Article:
More Efforts to Strengthen Access to Older Antibiotics Under Investigation in Sweden

The Swedish government has taken steps this summer to address the availability of antibiotics by assigning tasks to the Public Health Agency and the Dental and Pharmaceutical Benefits Agency (TLV). One assignment involves establishing a reimbursement model to maintain a reserve stock of prioritized older antibiotic medications. The other task centers around an in-depth analysis of how the price ceiling system affects the accessibility of older antibiotics.

“As the threat looms of being unable to treat bacterial diseases with antibiotics in the future, the integrity of modern healthcare is at stake. We must ensure access to medications that are most suitable based on treatment, price, as well as sustainability in terms of resistance,” stated Social Minister Jakob Forssmed.

The government’s strategy against antibiotic resistance aims to preserve the ability to treat bacterial infections in both humans and animals. Antibiotic shortages are an issue even in developed countries like Sweden. In cases of shortages in recommended first-line treatments, there’s a risk of resorting to alternatives that are costlier, come with more adverse effects, or are less effective against resistance.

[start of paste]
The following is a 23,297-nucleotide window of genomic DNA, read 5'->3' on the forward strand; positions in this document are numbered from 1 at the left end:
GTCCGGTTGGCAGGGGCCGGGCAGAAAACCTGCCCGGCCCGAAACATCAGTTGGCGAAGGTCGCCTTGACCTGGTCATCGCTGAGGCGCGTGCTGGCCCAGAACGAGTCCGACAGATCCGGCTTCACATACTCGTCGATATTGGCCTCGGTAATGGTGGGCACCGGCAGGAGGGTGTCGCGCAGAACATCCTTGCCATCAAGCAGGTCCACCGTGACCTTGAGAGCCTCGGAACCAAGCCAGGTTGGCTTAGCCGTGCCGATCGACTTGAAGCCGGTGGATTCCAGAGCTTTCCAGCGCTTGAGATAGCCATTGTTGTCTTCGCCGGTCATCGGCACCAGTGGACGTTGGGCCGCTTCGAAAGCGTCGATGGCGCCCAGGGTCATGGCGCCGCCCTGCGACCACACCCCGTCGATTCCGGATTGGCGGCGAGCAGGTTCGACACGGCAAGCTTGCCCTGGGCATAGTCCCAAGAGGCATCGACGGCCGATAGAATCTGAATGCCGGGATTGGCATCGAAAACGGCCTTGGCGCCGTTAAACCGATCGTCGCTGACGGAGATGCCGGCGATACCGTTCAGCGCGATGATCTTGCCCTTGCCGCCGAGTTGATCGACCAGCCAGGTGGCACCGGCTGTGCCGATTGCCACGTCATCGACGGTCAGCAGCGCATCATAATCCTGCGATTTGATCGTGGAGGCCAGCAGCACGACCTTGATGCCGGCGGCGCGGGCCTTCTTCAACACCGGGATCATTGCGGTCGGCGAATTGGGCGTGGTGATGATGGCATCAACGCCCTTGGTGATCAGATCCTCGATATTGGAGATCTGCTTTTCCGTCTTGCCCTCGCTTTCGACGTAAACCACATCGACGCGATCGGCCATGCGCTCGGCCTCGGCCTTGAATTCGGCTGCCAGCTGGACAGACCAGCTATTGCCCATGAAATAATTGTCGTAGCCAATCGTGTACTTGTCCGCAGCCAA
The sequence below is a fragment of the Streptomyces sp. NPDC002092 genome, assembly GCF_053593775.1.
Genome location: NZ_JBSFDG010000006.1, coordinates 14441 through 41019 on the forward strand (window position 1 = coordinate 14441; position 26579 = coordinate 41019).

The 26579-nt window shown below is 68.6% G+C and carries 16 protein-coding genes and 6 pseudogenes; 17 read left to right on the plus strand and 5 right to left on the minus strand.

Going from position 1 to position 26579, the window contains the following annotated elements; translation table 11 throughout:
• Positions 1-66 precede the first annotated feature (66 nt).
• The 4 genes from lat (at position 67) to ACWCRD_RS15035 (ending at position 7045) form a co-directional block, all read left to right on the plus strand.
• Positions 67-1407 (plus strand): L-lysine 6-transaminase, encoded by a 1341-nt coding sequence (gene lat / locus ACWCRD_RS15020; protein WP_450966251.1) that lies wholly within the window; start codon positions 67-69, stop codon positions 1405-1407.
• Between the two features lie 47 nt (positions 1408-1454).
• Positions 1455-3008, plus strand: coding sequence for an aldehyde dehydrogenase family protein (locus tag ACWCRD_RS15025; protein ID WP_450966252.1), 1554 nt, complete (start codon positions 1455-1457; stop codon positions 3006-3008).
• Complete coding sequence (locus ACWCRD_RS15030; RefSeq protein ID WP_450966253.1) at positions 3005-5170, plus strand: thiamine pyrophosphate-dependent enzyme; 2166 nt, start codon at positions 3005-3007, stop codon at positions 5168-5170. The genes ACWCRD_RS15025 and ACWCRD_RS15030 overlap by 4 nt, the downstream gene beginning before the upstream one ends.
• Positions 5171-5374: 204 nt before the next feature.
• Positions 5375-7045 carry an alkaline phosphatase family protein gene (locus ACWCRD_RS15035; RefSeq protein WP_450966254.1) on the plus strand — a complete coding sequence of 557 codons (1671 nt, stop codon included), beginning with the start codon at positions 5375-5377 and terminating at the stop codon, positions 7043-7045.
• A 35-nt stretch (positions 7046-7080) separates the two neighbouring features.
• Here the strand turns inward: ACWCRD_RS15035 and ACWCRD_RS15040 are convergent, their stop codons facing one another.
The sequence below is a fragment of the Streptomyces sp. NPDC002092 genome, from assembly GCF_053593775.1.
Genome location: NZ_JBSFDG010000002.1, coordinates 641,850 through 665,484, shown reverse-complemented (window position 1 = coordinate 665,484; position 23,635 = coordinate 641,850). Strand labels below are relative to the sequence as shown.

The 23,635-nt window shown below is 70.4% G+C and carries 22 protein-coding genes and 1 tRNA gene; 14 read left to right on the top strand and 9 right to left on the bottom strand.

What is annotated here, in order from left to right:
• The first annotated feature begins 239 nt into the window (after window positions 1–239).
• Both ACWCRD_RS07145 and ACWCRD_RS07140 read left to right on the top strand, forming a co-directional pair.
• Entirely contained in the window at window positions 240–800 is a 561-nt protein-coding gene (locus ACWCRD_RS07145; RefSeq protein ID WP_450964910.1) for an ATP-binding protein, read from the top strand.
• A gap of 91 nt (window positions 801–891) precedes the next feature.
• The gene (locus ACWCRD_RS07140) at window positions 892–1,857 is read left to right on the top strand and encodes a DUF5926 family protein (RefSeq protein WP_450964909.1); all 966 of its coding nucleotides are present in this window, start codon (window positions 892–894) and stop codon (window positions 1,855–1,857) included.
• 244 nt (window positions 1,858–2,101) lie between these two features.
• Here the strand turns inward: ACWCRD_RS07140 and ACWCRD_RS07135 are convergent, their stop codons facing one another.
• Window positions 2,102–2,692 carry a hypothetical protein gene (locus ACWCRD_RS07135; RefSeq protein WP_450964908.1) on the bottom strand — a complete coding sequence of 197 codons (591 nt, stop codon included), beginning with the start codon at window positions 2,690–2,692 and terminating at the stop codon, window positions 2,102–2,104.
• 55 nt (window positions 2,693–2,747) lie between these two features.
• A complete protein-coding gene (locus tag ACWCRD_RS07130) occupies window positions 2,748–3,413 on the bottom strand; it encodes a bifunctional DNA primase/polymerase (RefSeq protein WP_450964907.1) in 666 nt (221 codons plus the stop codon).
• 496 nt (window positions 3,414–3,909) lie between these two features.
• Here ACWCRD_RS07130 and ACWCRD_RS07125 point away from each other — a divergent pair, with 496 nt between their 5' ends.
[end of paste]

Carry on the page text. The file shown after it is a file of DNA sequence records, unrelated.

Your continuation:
Maintaining Access to Older Antibiotics through Buffer Storage Ensuring access to recommended first-line antibiotics, often older types, is imperative. Sweden has made considerable progress on an international scale in devising replacement models that enhance market access.

Recognizing the need for special attention to older antibiotics, the government tasked the Public Health Agency with conducting a preliminary study on a new reimbursement model. This model would compensate pharmaceutical companies for maintaining a buffer stock of prioritized older antibiotic products in the Swedish market. The agency is to establish criteria and guidelines for this model, explore the potential for collaboration with other Nordic countries, and draw from insights gained from their pilot study on access to new antibiotics.

Analysis of Price Ceiling System’s Effects on Antibiotic Availability The price ceiling system aims to establish lower and more consistent prices for interchangeable medications. The government has tasked the Dental and Pharmaceutical Benefits Agency (TLV) with conducting an in-depth analysis of how planned adjustments to price ceiling levels in 2023 and 2024 impact the availability of older antibiotics. TLV will also assess whether further measures within the scope of the price ceiling system are necessary to bolster accessibility.

High-Level Meeting on Antibiotic Resistance in 2024 Preparations are underway for a special high-level meeting on antibiotic resistance during the 2024 United Nations General Assembly. The Public Health Agency has been entrusted with supporting the government’s preparations and handling any conclusions from the meeting related to other international initiatives in the field of antibiotic resistance.

“Spearheading the issue of antibiotic resistance during the EU presidency, Sweden has successfully negotiated ambitious new recommendations for member states. International collaboration is crucial in combating the silent pandemic of antibiotic resistance. I am optimistic about making further progress during the high-level meeting at the United Nations General Assembly next year,” expressed Social Minister Jakob Forssmed.